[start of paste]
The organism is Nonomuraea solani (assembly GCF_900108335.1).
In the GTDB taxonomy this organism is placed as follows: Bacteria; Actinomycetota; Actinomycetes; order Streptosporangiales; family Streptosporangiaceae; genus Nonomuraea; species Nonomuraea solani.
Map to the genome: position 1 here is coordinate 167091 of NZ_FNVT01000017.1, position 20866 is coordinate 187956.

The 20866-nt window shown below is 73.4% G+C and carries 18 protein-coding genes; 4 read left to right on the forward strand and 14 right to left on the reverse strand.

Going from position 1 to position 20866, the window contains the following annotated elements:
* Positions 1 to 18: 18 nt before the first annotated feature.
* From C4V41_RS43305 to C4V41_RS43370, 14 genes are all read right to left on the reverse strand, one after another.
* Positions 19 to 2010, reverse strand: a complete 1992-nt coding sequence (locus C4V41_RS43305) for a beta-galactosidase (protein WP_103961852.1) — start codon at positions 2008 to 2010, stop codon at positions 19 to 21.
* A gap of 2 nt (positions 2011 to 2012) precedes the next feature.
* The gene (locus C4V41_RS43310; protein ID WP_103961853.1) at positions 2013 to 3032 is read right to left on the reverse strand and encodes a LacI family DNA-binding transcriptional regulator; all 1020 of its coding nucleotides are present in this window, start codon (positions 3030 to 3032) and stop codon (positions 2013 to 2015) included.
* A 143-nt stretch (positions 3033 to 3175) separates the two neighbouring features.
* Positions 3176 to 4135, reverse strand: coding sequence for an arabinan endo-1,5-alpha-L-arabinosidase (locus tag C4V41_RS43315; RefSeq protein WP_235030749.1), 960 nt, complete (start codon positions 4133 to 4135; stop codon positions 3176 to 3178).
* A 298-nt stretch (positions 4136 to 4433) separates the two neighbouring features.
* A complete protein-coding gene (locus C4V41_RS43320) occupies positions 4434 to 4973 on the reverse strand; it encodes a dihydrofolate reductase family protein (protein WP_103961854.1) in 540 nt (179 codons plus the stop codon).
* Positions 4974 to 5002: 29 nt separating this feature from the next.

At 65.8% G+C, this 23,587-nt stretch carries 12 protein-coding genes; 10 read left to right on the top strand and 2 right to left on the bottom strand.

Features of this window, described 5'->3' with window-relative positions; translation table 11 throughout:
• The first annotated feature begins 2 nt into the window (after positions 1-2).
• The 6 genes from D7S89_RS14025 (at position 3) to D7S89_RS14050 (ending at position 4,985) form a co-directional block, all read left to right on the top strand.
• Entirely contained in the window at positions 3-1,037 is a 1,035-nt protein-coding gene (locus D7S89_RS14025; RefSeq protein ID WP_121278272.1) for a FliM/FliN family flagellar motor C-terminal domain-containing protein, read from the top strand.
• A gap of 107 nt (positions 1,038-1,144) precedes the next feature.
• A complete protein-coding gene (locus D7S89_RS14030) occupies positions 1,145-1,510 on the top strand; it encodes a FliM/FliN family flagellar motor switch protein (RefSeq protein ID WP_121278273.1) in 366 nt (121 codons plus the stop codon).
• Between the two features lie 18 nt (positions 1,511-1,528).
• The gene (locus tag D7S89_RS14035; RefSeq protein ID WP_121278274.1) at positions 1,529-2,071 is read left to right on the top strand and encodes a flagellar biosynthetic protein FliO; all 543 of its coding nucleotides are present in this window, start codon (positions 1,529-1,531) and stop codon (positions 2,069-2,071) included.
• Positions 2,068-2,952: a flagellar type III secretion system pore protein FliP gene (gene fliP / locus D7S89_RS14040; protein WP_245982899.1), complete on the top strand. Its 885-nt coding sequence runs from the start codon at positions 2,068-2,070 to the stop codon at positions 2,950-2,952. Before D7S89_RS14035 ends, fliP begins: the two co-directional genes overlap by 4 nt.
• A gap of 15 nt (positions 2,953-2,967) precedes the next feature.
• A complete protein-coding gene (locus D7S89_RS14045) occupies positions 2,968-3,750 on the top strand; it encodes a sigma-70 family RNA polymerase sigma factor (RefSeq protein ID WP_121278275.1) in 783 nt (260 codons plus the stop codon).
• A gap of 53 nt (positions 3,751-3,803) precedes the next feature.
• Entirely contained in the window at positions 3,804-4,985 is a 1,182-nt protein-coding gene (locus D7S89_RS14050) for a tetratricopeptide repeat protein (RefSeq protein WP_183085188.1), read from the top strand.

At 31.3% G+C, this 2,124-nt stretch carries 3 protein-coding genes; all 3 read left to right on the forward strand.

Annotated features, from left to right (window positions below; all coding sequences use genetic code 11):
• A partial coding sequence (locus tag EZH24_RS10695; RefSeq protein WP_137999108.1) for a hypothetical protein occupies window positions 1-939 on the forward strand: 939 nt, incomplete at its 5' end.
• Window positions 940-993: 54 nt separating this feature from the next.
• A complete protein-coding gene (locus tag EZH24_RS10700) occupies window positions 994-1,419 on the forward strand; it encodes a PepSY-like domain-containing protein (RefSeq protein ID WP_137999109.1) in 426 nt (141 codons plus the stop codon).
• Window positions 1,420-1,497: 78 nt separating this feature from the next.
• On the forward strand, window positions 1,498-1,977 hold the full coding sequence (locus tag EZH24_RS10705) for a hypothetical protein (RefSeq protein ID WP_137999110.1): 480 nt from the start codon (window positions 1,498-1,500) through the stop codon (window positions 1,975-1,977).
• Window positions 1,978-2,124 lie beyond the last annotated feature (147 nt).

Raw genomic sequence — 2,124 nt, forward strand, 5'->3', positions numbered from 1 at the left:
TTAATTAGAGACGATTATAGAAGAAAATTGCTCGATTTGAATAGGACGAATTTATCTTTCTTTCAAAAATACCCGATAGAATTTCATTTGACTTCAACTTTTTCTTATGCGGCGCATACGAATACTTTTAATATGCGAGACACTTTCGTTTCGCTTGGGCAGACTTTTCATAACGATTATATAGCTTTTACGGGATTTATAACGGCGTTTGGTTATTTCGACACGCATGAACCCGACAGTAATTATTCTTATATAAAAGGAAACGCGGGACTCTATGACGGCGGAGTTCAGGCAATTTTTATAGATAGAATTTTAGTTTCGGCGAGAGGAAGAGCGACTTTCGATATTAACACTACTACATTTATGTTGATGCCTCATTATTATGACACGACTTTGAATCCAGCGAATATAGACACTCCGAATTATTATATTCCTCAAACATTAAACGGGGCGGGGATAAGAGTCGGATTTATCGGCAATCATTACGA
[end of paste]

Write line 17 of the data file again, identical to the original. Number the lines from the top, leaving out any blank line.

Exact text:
Features of this window, described 5'->3' with window-relative positions; translation table 11 throughout: